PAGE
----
13. Harald says:

    Thinking of the word “multipotentialite” as such, I can’t imagine any human on the face of the planet to be anything else than a multipotentialite. Here is why: Let’s try to reverse the concept in order to come up with a name for the other “tribe” – the group of non-multipotentialites, that is. “multi” (being the Latin prefix for “many”) would call for its direct antipole to mean “one”. In Latin, the opposite prefix is “uni”. We could also go with the Greek equivalent called “mono”.

    And thus, if you are a unipotentialite or monopotentialite (whichever you prefer) then you have exactly one potential to unfold. Only one? You are serious? This sounds impossible to me! A human being so restricted would be the ultimate exception – nearly worthy of being displayed in a museum.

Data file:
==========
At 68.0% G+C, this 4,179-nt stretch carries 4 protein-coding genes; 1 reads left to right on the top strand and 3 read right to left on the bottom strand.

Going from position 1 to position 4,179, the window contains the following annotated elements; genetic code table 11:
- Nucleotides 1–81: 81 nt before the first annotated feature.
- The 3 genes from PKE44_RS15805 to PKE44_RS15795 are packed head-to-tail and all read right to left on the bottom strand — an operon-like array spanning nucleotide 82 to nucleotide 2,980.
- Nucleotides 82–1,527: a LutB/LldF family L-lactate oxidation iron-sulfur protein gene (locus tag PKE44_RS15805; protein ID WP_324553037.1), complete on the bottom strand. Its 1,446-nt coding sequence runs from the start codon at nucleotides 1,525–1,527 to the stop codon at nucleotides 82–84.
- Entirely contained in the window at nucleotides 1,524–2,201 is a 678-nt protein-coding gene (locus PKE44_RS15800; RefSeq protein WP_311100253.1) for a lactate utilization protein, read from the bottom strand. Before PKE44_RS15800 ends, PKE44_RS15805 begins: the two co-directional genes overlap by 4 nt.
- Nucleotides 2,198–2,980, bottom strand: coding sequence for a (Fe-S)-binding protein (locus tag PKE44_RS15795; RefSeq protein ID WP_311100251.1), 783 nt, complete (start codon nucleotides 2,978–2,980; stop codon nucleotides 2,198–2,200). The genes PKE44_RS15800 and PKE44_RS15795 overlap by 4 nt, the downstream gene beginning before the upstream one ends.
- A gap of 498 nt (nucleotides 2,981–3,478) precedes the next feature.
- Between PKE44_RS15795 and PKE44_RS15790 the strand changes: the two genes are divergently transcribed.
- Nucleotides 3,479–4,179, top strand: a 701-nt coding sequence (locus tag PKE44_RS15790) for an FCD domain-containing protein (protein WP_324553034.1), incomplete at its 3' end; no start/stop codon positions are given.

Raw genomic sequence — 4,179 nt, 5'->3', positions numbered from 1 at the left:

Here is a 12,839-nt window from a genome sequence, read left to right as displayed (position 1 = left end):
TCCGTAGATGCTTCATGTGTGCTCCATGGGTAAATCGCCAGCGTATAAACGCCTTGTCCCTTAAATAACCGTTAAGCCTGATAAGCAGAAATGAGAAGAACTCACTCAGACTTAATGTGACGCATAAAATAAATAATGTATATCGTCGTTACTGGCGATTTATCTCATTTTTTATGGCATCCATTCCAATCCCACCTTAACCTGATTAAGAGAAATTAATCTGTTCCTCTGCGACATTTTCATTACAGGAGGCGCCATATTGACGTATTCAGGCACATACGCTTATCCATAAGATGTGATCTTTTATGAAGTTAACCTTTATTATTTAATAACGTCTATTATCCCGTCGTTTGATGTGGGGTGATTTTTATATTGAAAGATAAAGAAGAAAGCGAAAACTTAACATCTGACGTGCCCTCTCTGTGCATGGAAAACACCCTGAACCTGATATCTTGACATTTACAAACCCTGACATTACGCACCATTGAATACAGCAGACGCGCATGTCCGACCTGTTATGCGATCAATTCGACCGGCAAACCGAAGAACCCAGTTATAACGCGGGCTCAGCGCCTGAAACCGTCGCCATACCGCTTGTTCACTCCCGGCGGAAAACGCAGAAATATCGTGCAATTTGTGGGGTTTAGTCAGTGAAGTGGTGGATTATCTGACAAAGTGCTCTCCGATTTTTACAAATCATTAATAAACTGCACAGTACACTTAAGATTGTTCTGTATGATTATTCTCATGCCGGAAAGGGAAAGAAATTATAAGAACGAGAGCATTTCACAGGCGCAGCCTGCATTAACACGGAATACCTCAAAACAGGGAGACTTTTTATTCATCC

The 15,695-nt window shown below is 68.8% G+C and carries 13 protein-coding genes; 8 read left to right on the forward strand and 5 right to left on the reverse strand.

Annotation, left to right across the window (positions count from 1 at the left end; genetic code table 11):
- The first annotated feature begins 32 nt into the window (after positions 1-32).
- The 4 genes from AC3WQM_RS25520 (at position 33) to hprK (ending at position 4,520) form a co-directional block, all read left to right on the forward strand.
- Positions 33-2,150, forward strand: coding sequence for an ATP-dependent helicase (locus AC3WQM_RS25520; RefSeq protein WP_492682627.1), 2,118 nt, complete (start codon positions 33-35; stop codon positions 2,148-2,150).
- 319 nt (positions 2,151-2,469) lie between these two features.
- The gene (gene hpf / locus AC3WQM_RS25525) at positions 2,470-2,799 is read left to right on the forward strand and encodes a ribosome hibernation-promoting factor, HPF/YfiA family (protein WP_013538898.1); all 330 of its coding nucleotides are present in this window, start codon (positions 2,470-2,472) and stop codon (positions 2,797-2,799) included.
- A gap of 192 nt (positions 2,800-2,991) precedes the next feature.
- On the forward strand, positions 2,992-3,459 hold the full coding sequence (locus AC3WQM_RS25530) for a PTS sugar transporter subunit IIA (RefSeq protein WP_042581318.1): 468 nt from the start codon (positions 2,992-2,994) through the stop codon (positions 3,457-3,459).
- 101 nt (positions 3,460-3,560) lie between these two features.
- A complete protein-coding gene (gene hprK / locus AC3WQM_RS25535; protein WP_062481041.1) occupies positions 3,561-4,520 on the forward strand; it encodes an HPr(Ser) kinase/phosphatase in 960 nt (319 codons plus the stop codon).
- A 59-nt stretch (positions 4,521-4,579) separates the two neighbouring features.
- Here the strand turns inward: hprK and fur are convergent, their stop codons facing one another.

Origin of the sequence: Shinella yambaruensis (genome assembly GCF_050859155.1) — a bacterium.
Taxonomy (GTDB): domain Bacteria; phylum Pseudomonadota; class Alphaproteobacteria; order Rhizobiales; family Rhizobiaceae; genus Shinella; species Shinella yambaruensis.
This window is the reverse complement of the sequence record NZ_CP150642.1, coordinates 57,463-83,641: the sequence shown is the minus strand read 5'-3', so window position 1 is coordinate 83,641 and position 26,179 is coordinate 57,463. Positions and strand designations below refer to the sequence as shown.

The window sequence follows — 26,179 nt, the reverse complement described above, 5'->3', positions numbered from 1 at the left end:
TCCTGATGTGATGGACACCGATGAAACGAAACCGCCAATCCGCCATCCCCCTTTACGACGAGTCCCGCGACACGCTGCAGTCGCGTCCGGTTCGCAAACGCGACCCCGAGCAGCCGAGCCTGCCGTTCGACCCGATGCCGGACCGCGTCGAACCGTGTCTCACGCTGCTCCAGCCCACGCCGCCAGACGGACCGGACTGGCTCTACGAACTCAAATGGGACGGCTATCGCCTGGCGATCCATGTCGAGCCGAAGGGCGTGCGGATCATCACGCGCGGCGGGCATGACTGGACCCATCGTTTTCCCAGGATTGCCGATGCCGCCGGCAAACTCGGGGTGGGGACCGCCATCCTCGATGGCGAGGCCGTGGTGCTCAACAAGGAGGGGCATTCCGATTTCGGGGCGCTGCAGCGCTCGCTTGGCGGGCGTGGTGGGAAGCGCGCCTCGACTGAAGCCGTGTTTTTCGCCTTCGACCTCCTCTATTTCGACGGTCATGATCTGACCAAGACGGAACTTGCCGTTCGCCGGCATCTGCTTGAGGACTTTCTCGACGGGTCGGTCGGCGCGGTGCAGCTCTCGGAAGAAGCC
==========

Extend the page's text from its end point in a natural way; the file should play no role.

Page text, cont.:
So, if we believe my little philological analysis then we are all multipotentialites and only differ in the degree of knowing it and, of course, the willingness to lead the non-linear or even continuously branching life (privately and/or professionally) that this kind of lifestyle will entail.

    I actually like the word “unipotentialite” as the opposite term because it can be understood to denote a person who unifies (i.e. concentrates) all mental and physical energies of multiple potentials in a particular field and, thus, becomes a specialist.

    I hope my words make any sense to you. :-)

    Cheers and thank you all for reading,

  14. Kara says: